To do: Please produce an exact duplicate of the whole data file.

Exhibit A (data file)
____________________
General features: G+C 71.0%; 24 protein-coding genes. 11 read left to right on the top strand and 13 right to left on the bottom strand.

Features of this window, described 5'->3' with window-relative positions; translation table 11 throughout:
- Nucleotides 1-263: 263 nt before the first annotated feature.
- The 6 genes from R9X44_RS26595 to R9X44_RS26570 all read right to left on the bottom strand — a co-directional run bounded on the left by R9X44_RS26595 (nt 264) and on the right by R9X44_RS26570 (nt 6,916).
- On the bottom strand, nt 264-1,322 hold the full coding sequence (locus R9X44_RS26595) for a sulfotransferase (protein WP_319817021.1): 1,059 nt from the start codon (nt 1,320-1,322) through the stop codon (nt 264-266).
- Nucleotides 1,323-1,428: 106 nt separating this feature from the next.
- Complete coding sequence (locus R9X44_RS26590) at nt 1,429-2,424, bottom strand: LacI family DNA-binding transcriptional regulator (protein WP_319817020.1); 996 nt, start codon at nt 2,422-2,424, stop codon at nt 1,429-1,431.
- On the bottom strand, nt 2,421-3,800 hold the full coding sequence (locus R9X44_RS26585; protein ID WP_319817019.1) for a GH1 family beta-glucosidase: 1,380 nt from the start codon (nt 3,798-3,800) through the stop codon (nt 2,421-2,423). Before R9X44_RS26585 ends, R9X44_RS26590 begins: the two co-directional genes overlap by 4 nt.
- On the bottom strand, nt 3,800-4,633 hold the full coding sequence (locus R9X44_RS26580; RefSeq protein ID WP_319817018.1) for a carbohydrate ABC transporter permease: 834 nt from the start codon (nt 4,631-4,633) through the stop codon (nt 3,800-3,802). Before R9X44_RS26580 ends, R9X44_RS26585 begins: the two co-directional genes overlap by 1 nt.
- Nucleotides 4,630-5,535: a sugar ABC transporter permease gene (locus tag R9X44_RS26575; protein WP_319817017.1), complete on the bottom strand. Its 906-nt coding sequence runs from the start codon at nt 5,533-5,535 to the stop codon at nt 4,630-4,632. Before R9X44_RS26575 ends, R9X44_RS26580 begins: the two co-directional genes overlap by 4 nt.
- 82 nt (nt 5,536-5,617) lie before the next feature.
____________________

General features: G+C 71.0%; 24 protein-coding genes. 11 read left to right on the top strand and 13 right to left on the bottom strand.

Features of this window, described 5'->3' with window-relative positions; translation table 11 throughout:
- Nucleotides 1-263: 263 nt before the first annotated feature.
- The 6 genes from R9X44_RS26595 to R9X44_RS26570 all read right to left on the bottom strand — a co-directional run bounded on the left by R9X44_RS26595 (nt 264) and on the right by R9X44_RS26570 (nt 6,916).
- On the bottom strand, nt 264-1,322 hold the full coding sequence (locus R9X44_RS26595) for a sulfotransferase (protein WP_319817021.1): 1,059 nt from the start codon (nt 1,320-1,322) through the stop codon (nt 264-266).
- Nucleotides 1,323-1,428: 106 nt separating this feature from the next.
- Complete coding sequence (locus R9X44_RS26590) at nt 1,429-2,424, bottom strand: LacI family DNA-binding transcriptional regulator (protein WP_319817020.1); 996 nt, start codon at nt 2,422-2,424, stop codon at nt 1,429-1,431.
- On the bottom strand, nt 2,421-3,800 hold the full coding sequence (locus R9X44_RS26585; protein ID WP_319817019.1) for a GH1 family beta-glucosidase: 1,380 nt from the start codon (nt 3,798-3,800) through the stop codon (nt 2,421-2,423). Before R9X44_RS26585 ends, R9X44_RS26590 begins: the two co-directional genes overlap by 4 nt.
- On the bottom strand, nt 3,800-4,633 hold the full coding sequence (locus R9X44_RS26580; RefSeq protein ID WP_319817018.1) for a carbohydrate ABC transporter permease: 834 nt from the start codon (nt 4,631-4,633) through the stop codon (nt 3,800-3,802). Before R9X44_RS26580 ends, R9X44_RS26585 begins: the two co-directional genes overlap by 1 nt.
- Nucleotides 4,630-5,535: a sugar ABC transporter permease gene (locus tag R9X44_RS26575; protein WP_319817017.1), complete on the bottom strand. Its 906-nt coding sequence runs from the start codon at nt 5,533-5,535 to the stop codon at nt 4,630-4,632. Before R9X44_RS26575 ends, R9X44_RS26580 begins: the two co-directional genes overlap by 4 nt.
- 82 nt (nt 5,536-5,617) lie before the next feature.